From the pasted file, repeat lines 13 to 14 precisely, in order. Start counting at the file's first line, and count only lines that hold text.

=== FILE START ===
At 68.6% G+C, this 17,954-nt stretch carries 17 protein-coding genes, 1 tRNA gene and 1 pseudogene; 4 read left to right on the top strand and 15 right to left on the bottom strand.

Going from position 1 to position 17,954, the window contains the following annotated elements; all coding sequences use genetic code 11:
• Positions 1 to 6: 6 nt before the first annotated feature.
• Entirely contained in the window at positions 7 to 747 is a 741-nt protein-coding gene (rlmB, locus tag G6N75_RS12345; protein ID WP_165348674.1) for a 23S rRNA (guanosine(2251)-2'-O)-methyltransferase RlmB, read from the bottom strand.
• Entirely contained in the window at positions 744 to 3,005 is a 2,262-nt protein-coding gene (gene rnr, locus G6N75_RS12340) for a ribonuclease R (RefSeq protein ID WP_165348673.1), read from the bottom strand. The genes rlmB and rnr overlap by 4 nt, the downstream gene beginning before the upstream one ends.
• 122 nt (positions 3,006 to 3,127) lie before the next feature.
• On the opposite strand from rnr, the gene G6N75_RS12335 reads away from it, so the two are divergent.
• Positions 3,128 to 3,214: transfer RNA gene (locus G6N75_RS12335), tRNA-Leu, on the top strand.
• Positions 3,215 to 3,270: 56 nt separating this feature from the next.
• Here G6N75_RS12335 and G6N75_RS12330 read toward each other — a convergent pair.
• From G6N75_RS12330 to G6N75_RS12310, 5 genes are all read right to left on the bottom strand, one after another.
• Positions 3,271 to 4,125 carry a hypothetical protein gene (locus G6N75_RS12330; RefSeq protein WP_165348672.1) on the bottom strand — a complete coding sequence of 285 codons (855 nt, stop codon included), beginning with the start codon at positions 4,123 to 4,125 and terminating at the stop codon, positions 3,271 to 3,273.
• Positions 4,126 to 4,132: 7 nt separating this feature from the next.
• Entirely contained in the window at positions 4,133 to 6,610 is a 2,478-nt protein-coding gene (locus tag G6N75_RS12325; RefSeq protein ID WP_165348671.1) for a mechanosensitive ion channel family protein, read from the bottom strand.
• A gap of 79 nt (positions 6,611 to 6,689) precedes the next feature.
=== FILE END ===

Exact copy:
• Positions 4,126 to 4,132: 7 nt separating this feature from the next.
• Entirely contained in the window at positions 4,133 to 6,610 is a 2,478-nt protein-coding gene (locus tag G6N75_RS12325; RefSeq protein ID WP_165348671.1) for a mechanosensitive ion channel family protein, read from the bottom strand.